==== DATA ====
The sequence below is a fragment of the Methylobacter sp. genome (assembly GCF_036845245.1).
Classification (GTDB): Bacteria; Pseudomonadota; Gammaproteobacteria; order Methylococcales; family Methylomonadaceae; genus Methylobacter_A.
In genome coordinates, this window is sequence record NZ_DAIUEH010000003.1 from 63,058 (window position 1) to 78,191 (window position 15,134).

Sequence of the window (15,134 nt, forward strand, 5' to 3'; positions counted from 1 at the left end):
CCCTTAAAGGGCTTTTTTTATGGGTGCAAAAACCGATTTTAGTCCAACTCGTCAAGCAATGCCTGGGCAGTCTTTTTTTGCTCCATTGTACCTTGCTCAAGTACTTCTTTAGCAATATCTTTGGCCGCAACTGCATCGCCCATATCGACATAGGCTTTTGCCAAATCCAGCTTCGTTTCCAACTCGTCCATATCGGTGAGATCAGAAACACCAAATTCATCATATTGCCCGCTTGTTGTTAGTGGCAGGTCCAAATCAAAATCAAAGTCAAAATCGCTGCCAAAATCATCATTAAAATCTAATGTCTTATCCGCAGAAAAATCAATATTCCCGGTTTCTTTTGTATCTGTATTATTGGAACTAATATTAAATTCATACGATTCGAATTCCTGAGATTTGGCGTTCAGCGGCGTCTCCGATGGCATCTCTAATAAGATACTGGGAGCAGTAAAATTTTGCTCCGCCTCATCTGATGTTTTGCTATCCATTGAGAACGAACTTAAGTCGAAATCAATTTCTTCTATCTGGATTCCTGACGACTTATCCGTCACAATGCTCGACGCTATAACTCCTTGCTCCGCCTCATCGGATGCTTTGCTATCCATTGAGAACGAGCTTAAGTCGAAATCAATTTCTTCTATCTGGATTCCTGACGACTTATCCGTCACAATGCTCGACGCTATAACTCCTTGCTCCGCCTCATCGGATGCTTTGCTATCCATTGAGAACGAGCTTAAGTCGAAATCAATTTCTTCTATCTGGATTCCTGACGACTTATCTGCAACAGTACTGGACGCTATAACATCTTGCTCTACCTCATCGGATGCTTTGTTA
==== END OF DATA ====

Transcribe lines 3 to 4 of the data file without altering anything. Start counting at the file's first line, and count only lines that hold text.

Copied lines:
In genome coordinates, this window is sequence record NZ_DAIUEH010000003.1 from 63,058 (window position 1) to 78,191 (window position 15,134).

Sequence of the window (15,134 nt, forward strand, 5' to 3'; positions counted from 1 at the left end):